Democrats maintained control of the US Senate in the midterm elections, giving President Joe Biden the ability to confirm judicial and administrative nominees.


  • Harris's name comes up first as one of the Democrats in the running for a 2024 presidential nomination
  • Pete Buttigieg has become the most requested surrogate on the midterms campaign trail
  • Gretchen Whitmer is viewed as a 'rising star' in the Democratic party

Several Democratic candidates could perform strongly and beat President Joe Biden if they make a bid for president in 2024, according to a report.

Biden, who will turn 80 next year, has yet to make an official announcement on whether he will seek re-election in 2024. However, he indicated that he intends to run again during an interview with "60 Minutes" last month.

"Look, my intention, as I said to begin with, is that I would run again," Biden said at the time, adding, "But it's just an intention. But is it a firm decision that I run again? That remains to be seen."

Having said that, Biden's approval ratings have been consistently low for much of 2022. Several lawmakers are now expected to be the most likely candidates to defeat Biden for the Democratic presidential candidate.

Vice President Kamala D. Harris

Kamala Harris's name usually comes up first as one of the Democrats in the running if Biden does not launch a presidential bid in 2024. She garnered low approval ratings at the start. However, 65% of Black voters said they approved of her job performance as vice president, according to a Fox News poll conducted between July 10 to 13.

Pete Buttigieg

Pete Buttigieg, the transportation secretary, previously served as the mayor of South Bend, Indiana, before launching a failed presidential bid in 2020. According to CNN, he has become the most requested surrogate on the campaign trail.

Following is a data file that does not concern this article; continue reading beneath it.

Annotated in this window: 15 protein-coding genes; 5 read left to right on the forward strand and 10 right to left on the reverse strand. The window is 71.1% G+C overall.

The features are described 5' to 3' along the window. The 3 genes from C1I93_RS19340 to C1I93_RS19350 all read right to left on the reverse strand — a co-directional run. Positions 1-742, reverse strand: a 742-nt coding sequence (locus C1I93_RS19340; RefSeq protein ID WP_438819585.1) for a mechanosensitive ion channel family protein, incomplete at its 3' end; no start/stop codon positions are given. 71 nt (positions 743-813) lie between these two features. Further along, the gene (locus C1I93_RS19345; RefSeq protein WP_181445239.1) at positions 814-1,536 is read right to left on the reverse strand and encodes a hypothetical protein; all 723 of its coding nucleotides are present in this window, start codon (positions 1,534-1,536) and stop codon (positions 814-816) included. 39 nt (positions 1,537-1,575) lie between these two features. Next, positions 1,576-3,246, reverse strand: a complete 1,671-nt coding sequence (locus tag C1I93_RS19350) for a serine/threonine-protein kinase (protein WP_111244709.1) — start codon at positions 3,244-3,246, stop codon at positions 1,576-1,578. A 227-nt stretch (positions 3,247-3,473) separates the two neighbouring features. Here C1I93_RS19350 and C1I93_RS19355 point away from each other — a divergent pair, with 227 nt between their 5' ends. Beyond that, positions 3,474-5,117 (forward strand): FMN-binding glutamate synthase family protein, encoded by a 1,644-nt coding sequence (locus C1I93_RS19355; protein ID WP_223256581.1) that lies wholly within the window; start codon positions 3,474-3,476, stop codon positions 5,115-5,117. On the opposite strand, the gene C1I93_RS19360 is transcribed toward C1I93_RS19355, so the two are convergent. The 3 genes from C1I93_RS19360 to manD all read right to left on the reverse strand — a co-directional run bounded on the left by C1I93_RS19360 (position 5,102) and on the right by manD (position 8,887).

A poll conducted by The University of New Hampshire also showed Buttigieg virtually tied with Biden as a possible presidential candidate. However, no candidate in the poll garnered 20% of the votes.

Gretchen Whitmer

Gretchen Whitmer had one of the best runs in the recent midterm election. She successfully secured 54.5% of votes in the election compared to Republican Trump-backed candidate Tudor Dixon who earned 43.9% of votes.

Whitmer was also one of the finalists to be Biden's running mate in the 2020 campaign and is viewed as a "rising star" in the Democratic party, The Hill reported, citing a Democratic consultant.

Gavin Newsom

California Governor Gavin Newsom rose to popularity among Democrats after he took on Florida's Ron DeSantis and Republicans to the task. In September, for example, Newsom paid for billboards to be set up in conservative states to say that abortion is still legal in California despite the Supreme Court's reversal of the Roe v. Wade decision.

That being said, Newsom has said that he will not be running for president in 2024, partly due to his close recall election in 2021 when over 60% of voters opted not to recall him.

"Not happening, no, no, not at all," Newsom said, as quoted by the Texas Tribune. "I've said it in French, Italian. I don't know German. I mean, I cannot say it enough. But thank you. It's humbling. It is sweet. It's a nice thing to be asked. I mean it, and I never trust politicians, so I get why you keep asking."

Amy Klobuchar

Amy Klobuchar could be up for re-election in the Senate in 2024. In October, she also confirmed plans to run in the race. If she wins, it would be Klobuchar's fourth term representing Minnesota in the Senate, as per Star Tribune.

Klobuchar has yet to indicate whether she plans to make a bid for president in 2024. However, The Washington Post has said that Klobuchar could be "very strong back home" if she considers running for both positions.

Bernie Sanders

Bernie Sanders has yet to make an official announcement on whether he will launch a presidential bid in 2024. However, during an interview with CBS News, Sanders suggested that his age should not be a factor to be weighed heavily in considering a bid.

U.S. President Joe Biden makes a statement about the U.S. midterm elections, in Phnom Penh